Lagasse's work focuses on lymph nodes, which are important in responses to bacterial and viral infection and are found throughout the body. Even spread out, the total mass of the nodes makes them a feasible place to grow liver cells, for example, which must also be available in abundance and with ample blood flow to provide life-sustaining hepatic function, Lagasse said. His team will explore growing liver and other tissues in such "ectopic" sites, meaning outside of where it would normally reside. The same principle of using lymph nodes as a site for ectopic cell factories might work for replacing pancreas cells that make insulin for patients with diabetes or immune system T-cells for patients who have AIDS and other diseases of immunologic-impairment.
"Our regenerative medicine approach for healing damaged tissues and organs might not have moved forward without this new grant concept," Lagasse noted. "This funding supports assessment and rapid translation from the bench to the bedside of nontraditional treatments."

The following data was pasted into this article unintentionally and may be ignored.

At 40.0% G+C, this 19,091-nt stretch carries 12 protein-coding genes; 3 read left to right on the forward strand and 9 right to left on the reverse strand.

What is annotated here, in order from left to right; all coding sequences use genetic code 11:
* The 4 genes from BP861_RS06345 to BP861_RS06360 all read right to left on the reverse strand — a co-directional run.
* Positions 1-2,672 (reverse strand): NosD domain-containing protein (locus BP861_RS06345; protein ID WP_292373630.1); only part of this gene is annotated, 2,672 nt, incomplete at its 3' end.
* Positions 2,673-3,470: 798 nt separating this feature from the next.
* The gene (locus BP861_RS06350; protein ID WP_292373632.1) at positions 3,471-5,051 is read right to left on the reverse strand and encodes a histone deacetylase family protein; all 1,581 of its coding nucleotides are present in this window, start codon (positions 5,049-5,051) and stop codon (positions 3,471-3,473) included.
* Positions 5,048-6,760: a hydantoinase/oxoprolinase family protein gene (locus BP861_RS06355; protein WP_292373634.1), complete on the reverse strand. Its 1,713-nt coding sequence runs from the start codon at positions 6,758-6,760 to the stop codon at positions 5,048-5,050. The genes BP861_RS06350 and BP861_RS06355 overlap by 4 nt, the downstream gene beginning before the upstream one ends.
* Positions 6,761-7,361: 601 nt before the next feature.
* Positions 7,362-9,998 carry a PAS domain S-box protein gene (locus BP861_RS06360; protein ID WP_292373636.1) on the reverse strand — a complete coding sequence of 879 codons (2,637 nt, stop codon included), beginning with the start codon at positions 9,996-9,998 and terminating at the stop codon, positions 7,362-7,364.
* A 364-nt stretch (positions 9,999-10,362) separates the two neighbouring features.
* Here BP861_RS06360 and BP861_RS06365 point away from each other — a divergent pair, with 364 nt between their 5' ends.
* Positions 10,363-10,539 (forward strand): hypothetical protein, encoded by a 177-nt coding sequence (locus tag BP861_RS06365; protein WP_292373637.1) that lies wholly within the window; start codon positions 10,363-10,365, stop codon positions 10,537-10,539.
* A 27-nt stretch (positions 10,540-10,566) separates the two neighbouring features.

Banerjee will investigate the process through which embryonic stem cells become mature, organ-specific cells and how scientists can control that development. Using a bottom-up approach, Banerjee will cultivate stem cells into pancreatic cells, noting molecular-level information that could be integrated into dictating cell development, such as the influence of environmental factors and gene and protein networks.
"I want to take a completely different approach to addressing the complex process of cell development, which will potentially advance our understanding of regenerative medicine and stem cell bioengineering as a whole," Banerjee said.
Two Pitt researchers have received NIH Director's awards in the past. In 2007, Eva Szigethy, of the Children's Hospital of Pittsburgh of UPMC and an assistant professor of psychiatry
|Contact: Morgan Kelly|
University of Pittsburgh